2. SOUTH AFRICA. My Ghanaian friends had told me that the reason there are so many whites in SA was because the climate was just like in Europe. I arrived in Jo’burg in late summer with very high expectations, and was very very excited to wear long trousers for the first time in 7 months. My friends in Ghana had never seen me wear trousers before. I spent a whole day at the poolside – not just 10 minutes of sun before having to retire to the shade – and then off to Cape Town. The Cape Peninsula had some of the most beautiful and inviting beaches I’d seen before, and the strong breezes made even the hottest of days feel very mild.

Inland in the wine country, the air was dry and the heat soothing, and it was finally possible to hit a terrasse in the sun. Finally I was going to get the tan I needed before my return to the temperate world. I didn’t have any freckles, but my cheeks were pink…then darker pink…then red. Was I burning? Should I put on my hat? No, it’s just the South African red wine we were enjoying — enjoying enough that you could read it on our cheeks.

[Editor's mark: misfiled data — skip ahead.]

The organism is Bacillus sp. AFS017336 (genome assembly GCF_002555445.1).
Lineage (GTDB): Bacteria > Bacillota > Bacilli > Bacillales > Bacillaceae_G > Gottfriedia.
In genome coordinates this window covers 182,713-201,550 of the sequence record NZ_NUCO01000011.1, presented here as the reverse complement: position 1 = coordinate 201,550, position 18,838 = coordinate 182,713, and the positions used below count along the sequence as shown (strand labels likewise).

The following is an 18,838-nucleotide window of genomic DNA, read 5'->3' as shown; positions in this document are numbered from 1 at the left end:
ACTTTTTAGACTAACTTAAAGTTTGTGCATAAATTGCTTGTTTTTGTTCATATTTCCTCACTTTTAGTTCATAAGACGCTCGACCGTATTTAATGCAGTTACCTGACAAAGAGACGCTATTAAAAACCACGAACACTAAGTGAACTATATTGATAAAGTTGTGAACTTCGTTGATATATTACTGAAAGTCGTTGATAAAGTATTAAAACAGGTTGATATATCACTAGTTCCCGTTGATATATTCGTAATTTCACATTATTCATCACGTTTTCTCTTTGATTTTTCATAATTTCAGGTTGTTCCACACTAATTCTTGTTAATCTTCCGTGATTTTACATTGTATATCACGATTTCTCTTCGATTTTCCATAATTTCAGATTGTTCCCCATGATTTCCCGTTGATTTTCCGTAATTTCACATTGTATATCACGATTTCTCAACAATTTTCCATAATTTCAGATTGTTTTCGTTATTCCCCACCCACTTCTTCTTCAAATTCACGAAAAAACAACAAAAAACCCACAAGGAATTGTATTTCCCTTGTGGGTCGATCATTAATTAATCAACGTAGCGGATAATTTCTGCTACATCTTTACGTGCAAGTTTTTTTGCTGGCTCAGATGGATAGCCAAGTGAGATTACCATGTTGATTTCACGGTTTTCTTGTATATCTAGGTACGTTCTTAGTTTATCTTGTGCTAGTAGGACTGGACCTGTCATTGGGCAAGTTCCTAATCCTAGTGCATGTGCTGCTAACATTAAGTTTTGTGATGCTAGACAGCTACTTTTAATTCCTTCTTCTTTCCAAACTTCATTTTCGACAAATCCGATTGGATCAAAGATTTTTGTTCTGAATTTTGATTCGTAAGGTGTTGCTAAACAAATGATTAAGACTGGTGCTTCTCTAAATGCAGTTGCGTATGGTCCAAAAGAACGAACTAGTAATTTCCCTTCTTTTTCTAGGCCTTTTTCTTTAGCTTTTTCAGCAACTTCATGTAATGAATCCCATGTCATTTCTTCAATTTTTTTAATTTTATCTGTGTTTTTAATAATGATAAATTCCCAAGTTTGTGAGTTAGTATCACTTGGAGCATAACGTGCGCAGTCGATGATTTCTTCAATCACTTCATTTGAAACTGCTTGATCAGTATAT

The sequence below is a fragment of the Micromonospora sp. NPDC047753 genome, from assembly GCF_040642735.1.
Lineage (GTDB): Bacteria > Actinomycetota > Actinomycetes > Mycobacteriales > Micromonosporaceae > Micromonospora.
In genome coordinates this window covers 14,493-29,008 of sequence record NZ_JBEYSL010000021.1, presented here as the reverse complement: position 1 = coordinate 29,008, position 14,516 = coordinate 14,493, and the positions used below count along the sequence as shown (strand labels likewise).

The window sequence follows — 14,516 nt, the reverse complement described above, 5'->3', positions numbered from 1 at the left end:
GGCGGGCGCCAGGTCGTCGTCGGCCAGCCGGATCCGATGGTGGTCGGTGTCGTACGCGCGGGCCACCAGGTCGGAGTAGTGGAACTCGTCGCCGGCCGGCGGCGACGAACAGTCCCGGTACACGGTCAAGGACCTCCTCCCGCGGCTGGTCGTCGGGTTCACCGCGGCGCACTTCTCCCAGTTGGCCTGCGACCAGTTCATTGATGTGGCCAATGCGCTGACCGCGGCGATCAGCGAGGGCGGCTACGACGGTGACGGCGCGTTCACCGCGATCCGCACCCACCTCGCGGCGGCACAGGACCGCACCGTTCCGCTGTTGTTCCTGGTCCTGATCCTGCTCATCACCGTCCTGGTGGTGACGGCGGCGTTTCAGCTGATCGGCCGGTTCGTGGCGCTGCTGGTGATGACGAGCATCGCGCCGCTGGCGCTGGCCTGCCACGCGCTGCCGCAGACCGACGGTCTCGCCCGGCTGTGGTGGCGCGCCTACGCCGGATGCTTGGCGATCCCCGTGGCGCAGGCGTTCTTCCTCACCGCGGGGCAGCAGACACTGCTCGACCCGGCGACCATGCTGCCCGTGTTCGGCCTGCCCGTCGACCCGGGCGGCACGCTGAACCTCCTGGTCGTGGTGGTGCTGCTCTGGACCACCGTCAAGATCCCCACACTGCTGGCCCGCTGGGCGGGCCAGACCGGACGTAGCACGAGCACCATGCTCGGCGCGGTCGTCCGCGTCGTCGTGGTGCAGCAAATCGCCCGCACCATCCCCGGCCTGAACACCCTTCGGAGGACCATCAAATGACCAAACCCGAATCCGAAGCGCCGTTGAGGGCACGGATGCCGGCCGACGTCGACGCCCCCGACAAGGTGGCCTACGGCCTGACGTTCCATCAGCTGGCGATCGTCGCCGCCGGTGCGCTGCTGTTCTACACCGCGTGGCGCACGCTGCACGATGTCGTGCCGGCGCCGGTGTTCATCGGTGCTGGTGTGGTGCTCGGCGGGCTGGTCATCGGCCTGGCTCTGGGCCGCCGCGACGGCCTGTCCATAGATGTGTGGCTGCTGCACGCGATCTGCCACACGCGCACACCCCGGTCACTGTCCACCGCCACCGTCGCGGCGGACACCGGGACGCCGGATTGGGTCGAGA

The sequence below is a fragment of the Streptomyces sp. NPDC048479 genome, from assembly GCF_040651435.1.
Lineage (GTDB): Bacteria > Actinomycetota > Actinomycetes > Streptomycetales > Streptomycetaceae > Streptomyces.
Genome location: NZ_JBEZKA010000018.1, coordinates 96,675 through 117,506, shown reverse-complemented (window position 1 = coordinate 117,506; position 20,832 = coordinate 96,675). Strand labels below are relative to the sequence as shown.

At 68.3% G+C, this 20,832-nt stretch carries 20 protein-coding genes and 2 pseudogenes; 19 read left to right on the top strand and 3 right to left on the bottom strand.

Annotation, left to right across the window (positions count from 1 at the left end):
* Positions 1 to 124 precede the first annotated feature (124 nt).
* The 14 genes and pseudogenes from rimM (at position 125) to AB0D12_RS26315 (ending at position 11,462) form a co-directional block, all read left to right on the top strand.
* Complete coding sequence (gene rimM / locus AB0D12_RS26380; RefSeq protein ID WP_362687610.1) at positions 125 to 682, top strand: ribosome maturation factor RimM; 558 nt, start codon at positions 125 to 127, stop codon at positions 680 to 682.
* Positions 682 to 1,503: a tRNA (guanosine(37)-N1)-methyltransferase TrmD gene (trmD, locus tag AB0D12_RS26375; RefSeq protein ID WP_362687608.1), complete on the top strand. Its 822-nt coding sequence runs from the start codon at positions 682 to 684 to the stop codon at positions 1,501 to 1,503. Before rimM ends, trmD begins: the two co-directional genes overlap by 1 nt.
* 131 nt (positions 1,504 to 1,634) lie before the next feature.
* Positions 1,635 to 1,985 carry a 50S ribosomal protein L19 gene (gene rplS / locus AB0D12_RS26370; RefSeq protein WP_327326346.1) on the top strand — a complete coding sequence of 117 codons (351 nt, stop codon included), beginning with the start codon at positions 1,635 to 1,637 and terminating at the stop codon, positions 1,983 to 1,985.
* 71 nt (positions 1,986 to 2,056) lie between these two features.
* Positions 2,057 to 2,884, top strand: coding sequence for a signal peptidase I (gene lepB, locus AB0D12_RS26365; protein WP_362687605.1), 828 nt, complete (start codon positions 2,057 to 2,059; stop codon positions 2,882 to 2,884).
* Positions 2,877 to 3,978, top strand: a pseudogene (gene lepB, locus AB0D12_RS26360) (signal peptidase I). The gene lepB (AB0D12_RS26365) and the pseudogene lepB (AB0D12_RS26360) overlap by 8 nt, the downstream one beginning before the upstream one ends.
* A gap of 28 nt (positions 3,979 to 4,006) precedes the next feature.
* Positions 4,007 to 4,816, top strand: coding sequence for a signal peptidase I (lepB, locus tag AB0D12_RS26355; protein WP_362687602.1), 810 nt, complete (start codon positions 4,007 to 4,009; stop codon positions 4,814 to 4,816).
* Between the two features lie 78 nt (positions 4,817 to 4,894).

SA’s most famous beaches surround Durban, but floods in Mozambique and along SA’s east coast pre-empted any beach ambitions we may have had. Instead, we headed for the hills – the Drakensburg, to be exact, where we climbed up to 3200 metres. This was the closest I’d been to the sun in a long time – although I lived in the “mountainous” region of Ghana, none of those “mountains” even compared to Burnaby Mountain, which we Simon Fraser alumni always referred to as “the hill”. SA’s mountains, on the other hand, were very impressive, and we returned from our expedition up the Drakensburg with a respectable shade of skin for someone who claimed to have been living in Africa for 7 months. After spending 4 hours out to sea great white shark cage diving, parasailing on the Garden Route, climbing the Drakensburg, and going on a 5-day camping safari in Kruger National Park, I was finally exhibiting the 7 months I had spent in Africa.